Basis for Opinion

These consolidated financial statements are the responsibility of the Company’s management. Our responsibility is to express an opinion on these consolidated financial statements based on our audits. We are a public accounting firm registered with the Public Company Accounting Oversight Board (United States) (PCAOB) and are required to be independent with respect to the Company in accordance with the U.S. federal securities laws and the applicable rules and regulations of the Securities and Exchange Commission and the PCAOB.

We conducted our audits in accordance with the standards of the PCAOB. Those standards require that we plan and perform the audit to obtain reasonable assurance about whether the consolidated financial statements are free of material misstatement, whether due to error or fraud. The Company is not required to have, nor were we engaged to perform, an audit of its internal control over financial reporting. As part of our audits, we are required to obtain an understanding of internal control over financial reporting but not for the purpose of expressing an opinion on the effectiveness of the Company’s internal control over financial reporting. Accordingly, we express no such opinion.

Our audits included performing procedures to assess the risks of material misstatement of the consolidated financial statements, whether due to error or fraud, and performing procedures that respond to those risks. Such procedures included examining, on a test basis, evidence regarding the amounts and disclosures in the consolidated financial statements. Our audits also included evaluating the accounting principles used and significant estimates made by management, as well as evaluating the overall presentation of the consolidated financial statements. We believe that our audits provide a reasonable basis for our opinion.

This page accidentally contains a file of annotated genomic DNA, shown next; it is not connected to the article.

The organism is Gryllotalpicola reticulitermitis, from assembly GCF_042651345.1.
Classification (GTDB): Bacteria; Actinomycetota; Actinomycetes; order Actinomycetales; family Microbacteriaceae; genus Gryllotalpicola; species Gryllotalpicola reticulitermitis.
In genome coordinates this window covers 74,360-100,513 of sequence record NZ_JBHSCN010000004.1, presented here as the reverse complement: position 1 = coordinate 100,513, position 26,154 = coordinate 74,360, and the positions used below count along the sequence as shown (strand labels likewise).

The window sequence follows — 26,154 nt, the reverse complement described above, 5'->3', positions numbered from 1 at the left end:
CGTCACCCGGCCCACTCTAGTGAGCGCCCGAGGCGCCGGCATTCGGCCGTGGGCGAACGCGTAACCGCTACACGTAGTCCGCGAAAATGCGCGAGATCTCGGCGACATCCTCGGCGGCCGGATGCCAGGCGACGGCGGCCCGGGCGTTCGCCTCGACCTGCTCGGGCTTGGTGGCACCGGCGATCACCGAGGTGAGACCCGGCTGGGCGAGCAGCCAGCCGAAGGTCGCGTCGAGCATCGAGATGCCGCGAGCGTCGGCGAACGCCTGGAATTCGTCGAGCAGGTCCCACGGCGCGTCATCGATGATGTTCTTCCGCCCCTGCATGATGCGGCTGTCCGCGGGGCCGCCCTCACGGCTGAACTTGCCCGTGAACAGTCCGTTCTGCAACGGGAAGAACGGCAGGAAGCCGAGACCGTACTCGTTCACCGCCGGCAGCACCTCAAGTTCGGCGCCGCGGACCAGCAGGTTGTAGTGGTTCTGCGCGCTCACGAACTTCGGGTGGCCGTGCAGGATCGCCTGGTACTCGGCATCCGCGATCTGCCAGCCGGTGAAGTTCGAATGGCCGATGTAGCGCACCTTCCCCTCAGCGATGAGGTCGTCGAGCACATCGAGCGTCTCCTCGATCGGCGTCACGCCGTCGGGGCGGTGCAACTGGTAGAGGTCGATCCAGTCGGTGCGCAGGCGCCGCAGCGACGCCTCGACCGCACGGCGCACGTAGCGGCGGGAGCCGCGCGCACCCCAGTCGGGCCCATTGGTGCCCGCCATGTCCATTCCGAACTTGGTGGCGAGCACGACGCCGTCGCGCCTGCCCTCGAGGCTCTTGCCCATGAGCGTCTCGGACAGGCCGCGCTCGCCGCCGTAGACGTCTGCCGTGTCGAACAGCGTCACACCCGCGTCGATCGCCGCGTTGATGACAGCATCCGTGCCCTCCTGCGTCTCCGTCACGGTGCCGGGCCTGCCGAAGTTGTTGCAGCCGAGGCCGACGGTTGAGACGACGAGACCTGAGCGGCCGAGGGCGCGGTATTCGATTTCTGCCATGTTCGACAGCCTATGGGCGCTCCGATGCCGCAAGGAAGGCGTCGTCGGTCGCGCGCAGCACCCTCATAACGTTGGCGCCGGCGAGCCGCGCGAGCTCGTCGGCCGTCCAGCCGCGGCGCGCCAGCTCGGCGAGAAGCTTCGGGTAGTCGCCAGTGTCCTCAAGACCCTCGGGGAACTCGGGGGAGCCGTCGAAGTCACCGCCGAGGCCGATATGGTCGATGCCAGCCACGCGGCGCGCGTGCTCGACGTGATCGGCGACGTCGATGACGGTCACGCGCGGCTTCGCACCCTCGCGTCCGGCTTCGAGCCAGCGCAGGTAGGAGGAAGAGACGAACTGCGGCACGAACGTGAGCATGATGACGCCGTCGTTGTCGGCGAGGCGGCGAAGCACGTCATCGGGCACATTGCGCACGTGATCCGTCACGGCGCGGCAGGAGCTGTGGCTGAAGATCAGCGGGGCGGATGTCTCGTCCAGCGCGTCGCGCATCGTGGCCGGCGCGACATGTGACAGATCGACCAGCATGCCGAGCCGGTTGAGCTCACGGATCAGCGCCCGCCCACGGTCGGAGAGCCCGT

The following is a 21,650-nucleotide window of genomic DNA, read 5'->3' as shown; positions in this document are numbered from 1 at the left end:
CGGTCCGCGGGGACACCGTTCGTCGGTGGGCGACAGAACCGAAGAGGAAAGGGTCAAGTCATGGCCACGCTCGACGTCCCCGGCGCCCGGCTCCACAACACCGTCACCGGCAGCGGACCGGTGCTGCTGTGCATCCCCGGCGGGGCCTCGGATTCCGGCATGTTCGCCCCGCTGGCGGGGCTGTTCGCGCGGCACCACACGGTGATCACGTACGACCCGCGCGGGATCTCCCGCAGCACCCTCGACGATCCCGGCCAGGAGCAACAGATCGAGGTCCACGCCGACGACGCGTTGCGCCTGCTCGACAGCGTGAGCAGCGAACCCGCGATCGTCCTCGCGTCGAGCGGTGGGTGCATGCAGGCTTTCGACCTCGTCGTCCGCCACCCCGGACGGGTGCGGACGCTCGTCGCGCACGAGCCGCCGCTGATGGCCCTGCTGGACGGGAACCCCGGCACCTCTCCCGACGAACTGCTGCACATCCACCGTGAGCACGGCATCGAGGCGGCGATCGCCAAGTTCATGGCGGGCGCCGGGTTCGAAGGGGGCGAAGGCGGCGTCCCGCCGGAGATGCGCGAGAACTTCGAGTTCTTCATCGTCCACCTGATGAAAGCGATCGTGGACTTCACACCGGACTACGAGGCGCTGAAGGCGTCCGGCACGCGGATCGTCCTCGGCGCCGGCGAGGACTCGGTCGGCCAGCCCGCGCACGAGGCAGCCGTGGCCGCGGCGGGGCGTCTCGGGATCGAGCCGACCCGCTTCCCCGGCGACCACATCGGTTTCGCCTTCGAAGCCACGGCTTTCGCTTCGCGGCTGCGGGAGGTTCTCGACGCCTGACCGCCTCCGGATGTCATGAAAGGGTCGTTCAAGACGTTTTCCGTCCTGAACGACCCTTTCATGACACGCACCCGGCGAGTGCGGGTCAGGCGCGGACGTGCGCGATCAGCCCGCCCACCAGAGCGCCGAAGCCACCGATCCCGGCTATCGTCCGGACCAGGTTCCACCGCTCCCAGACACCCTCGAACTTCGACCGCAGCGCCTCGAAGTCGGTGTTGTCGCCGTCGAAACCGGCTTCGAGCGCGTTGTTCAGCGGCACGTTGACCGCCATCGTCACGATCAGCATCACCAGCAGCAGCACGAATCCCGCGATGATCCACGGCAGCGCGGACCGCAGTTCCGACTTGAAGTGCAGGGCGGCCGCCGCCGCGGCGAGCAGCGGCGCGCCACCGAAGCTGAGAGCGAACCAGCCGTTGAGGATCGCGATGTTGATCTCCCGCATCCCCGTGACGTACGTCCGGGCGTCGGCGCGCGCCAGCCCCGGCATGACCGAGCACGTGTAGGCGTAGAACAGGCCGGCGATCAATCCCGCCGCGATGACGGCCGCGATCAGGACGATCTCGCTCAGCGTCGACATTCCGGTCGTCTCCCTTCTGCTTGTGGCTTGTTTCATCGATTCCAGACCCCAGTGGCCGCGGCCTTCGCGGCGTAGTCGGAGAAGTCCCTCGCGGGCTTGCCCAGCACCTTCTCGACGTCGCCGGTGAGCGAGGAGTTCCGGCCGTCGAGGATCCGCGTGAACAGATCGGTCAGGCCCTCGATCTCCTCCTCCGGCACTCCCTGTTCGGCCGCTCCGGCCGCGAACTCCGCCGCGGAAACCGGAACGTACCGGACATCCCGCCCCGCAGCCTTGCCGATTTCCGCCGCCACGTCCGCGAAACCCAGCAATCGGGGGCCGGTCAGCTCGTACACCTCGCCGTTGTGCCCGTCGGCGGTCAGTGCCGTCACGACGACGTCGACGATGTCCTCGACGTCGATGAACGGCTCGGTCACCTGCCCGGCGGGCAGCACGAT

/s/ KPMG LLP

We have served as the Company’s auditor since 2017.

Denver, Colorado

March 11, 2020

 

 

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PAE INCORPORATED,

formerly GORES HOLDINGS III, INC.

CONSOLIDATED BALANCE SHEETS

 

     December 31, 2019      December 31, 2018  

CURRENT ASSETS:

     

Cash and cash equivalents

   $ 244,960      $ 856,182  

Prepaid assets

     84,548        206,849  
  

 

 

    

 

 

 

Total current assets

     329,508        1,063,031  

Deferred tax asset

     42,135        —    

Investments and cash held in Trust Account

     408,585,719        402,605,952  
  

 

 

    

 

 

 

Total assets

   $ 408,957,362      $ 403,668,983  
  

 

 

    

 

 

 

LIABILITIES AND STOCKHOLDERS’ EQUITY

     

Current liabilities:

     

Accrued expenses

   $ 3,681,060      $ 25,658  

State franchise tax accrual

     40,000        200,050  

Income tax payable

     796,313        461,662  
  

 

 

    

 

 

 

Total current liabilities

     4,517,373        687,370  

Deferred underwriting compensation

     14,000,000        14,000,000  
  

 

 

    

 

 

 

Total liabilities

   $ 18,517,373      $ 14,687,370  
  

 

 

    

 

 

 

Commitments and Contingencies: